We're pleased to feature a guest post by April Dunford, a product marketing consultant who provides strategic marketing advice and expertise to early-stage start-ups. Whether you're running a fledgling business or an established firm, you can learn from April, so read on!
I’m often surprised at the great stories I hear from companies that aren’t being told in their marketing or sales materials. Sometimes I think it’s because companies are afraid that storytelling will come across as unprofessional or they feel stories are only appropriate to tell in a face-to-face meeting. I disagree with that. Not only are stories a powerful way of illustrating the value of your product, in many cases they are the way that your prospects and customers will explain what you do to others.
Here's my take on what makes a good product story:
Characteristics of a Good Product Story
- Illustrates the product’s differentiated value – Highlights the unique value and not just something that any product in your segment can deliver.
- Short and easy to tell – You want sales folks, marketers, and customers to re-tell the story. Keep it short and to the point and people will be more likely to tell it to their friends.
- Relevant to your target market – Think about your customer's specific circumstances and problems, and craft your stories around them.
- Illustrates measurable, concrete results – The results or the “what happened” part of the story needs to be concrete and quantifiable. General statements like “improved productivity” don’t have the punch of “saved a million dollars”.
- Memorable - There is a bit of magic that separates a good story from a great one. Unexpected endings, suspense or humor can all contribute to how memorable a story is.
There are a lot of different kinds of stories that can be told about a product. Most companies think of customer success stories first but there are a lot of other great stories I have heard that work well to illustrate value and are very memorable.
Different Kinds of Stories
- Customer Success – Please don't write boring case studies. One great story is worth a dozen where the customer says things like “we were satisfied with our choice of product x”. I once had a customer say that our product was saving his company “A million dollars a day”. That story was used more than all of the other stories I produced the rest of the year. Imagine what your perfect customer story would be. What would that customer be saying? Don't settle for boring case studies - make sure you have regular customer contact and seek out the great stories.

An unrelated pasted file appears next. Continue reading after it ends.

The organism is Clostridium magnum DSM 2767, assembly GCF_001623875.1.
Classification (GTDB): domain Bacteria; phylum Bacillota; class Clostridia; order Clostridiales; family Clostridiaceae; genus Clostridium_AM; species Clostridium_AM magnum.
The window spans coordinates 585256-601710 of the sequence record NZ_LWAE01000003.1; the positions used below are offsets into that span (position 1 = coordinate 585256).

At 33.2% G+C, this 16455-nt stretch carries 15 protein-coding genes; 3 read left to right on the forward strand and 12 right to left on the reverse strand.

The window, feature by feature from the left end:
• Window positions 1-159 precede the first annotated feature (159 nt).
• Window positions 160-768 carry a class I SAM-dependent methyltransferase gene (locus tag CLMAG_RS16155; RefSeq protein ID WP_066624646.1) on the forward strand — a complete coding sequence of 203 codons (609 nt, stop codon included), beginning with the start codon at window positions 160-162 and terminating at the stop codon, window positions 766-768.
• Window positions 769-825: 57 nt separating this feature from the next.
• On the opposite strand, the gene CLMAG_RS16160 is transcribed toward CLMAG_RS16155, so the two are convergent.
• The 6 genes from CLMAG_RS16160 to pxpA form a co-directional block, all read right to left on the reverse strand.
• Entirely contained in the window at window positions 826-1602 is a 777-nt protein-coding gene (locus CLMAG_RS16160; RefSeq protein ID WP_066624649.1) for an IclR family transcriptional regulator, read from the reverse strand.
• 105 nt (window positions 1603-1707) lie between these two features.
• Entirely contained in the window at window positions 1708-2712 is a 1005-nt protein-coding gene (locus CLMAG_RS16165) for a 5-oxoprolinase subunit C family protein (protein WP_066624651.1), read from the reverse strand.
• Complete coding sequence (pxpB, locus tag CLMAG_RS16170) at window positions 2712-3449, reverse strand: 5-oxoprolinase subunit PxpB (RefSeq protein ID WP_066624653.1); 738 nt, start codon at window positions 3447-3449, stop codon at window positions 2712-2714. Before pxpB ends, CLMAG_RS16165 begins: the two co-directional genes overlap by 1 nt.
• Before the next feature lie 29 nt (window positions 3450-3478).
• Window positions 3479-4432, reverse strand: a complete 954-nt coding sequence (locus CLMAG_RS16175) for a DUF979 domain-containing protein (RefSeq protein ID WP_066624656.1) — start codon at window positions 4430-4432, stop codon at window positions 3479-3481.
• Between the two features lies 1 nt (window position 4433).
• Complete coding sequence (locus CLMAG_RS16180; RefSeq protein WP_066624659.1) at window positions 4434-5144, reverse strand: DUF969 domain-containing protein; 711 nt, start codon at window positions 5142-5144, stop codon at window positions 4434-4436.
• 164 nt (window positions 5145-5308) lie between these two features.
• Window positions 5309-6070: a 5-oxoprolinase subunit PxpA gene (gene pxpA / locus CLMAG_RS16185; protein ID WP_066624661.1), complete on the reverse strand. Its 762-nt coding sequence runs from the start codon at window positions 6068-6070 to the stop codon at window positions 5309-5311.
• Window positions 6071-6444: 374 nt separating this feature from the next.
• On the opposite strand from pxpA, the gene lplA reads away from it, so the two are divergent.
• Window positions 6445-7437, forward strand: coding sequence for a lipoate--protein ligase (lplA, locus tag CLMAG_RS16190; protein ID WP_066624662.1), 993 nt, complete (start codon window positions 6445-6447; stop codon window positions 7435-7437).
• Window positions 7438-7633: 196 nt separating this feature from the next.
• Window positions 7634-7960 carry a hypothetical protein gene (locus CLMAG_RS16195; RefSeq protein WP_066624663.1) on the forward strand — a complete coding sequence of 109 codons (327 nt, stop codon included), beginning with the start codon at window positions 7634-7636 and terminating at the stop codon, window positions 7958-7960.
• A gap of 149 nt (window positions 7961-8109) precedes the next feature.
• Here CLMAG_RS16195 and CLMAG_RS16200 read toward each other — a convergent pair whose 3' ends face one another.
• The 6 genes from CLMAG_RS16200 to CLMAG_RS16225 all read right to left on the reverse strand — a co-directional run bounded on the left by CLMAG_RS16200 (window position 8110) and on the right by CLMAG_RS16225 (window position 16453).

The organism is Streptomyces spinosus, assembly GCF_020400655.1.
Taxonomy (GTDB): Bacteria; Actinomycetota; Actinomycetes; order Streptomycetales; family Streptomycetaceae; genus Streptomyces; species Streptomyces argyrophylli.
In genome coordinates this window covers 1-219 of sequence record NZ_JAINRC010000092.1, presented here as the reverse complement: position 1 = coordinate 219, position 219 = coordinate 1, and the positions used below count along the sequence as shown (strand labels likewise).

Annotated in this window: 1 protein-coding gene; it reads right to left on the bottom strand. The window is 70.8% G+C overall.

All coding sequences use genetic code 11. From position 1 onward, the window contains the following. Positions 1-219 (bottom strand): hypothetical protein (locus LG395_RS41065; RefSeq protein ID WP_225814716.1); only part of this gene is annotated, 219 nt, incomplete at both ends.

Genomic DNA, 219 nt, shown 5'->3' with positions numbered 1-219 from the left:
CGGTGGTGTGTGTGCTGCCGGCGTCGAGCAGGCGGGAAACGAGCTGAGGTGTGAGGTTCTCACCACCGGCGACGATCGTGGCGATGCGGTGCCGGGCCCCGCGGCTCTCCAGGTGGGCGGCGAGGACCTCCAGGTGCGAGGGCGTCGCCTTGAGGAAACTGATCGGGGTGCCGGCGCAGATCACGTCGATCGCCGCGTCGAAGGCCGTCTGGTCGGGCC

- Competitive Win – These are great stories because they have the built-in drama of an “Us vs Them” storyline. At one startup I worked at, one of the best stories we had was around a deal that we won, then we lost (our competitor's famous CEO intervened to help them win the deal), and then we won back (the competitor's product didn’t work as promised). This was not a story that we could put down in paper but you better believe we trained the sales reps to tell it every time they came across that competitor in a deal.
- Product or Company Creation – These are often great stories to answer the question “why buy this solution from us?” They let you showcase your knowledge of the segment and how you identified an unmet customer need. It also gives you a chance to showcase how your company works with customers as well as your company values.
Lastly don't forget that stories get better the more that you tell them. Trying them out on people out loud will help you understand what parts of the story work and what parts are putting folks to sleep.
About the author: April Dunford is a Product Marketing consultant and author of Rocket Watcher: Product Marketing for Startups.